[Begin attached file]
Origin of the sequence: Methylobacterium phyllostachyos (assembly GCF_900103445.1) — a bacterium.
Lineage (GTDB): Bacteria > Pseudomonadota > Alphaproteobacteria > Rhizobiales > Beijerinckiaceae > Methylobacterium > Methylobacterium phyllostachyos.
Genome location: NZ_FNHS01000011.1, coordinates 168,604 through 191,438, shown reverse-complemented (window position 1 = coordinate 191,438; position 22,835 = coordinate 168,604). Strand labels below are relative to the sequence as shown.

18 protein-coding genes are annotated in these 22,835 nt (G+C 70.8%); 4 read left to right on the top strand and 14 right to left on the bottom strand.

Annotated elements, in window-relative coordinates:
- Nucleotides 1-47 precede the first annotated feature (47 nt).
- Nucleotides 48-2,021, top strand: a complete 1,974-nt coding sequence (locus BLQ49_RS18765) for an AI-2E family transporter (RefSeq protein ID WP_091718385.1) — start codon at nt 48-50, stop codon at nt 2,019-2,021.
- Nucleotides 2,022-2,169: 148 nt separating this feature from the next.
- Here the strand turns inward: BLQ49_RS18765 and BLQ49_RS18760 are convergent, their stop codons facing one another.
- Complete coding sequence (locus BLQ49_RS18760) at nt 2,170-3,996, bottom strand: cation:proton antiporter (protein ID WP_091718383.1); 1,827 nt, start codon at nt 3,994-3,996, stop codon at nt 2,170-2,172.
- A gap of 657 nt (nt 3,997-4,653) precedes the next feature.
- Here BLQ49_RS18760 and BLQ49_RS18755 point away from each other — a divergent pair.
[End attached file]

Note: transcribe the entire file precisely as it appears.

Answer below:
Origin of the sequence: Methylobacterium phyllostachyos (assembly GCF_900103445.1) — a bacterium.
Lineage (GTDB): Bacteria > Pseudomonadota > Alphaproteobacteria > Rhizobiales > Beijerinckiaceae > Methylobacterium > Methylobacterium phyllostachyos.
Genome location: NZ_FNHS01000011.1, coordinates 168,604 through 191,438, shown reverse-complemented (window position 1 = coordinate 191,438; position 22,835 = coordinate 168,604). Strand labels below are relative to the sequence as shown.

18 protein-coding genes are annotated in these 22,835 nt (G+C 70.8%); 4 read left to right on the top strand and 14 right to left on the bottom strand.

Annotated elements, in window-relative coordinates:
- Nucleotides 1-47 precede the first annotated feature (47 nt).
- Nucleotides 48-2,021, top strand: a complete 1,974-nt coding sequence (locus BLQ49_RS18765) for an AI-2E family transporter (RefSeq protein ID WP_091718385.1) — start codon at nt 48-50, stop codon at nt 2,019-2,021.
- Nucleotides 2,022-2,169: 148 nt separating this feature from the next.
- Here the strand turns inward: BLQ49_RS18765 and BLQ49_RS18760 are convergent, their stop codons facing one another.
- Complete coding sequence (locus BLQ49_RS18760) at nt 2,170-3,996, bottom strand: cation:proton antiporter (protein ID WP_091718383.1); 1,827 nt, start codon at nt 3,994-3,996, stop codon at nt 2,170-2,172.
- A gap of 657 nt (nt 3,997-4,653) precedes the next feature.
- Here BLQ49_RS18760 and BLQ49_RS18755 point away from each other — a divergent pair.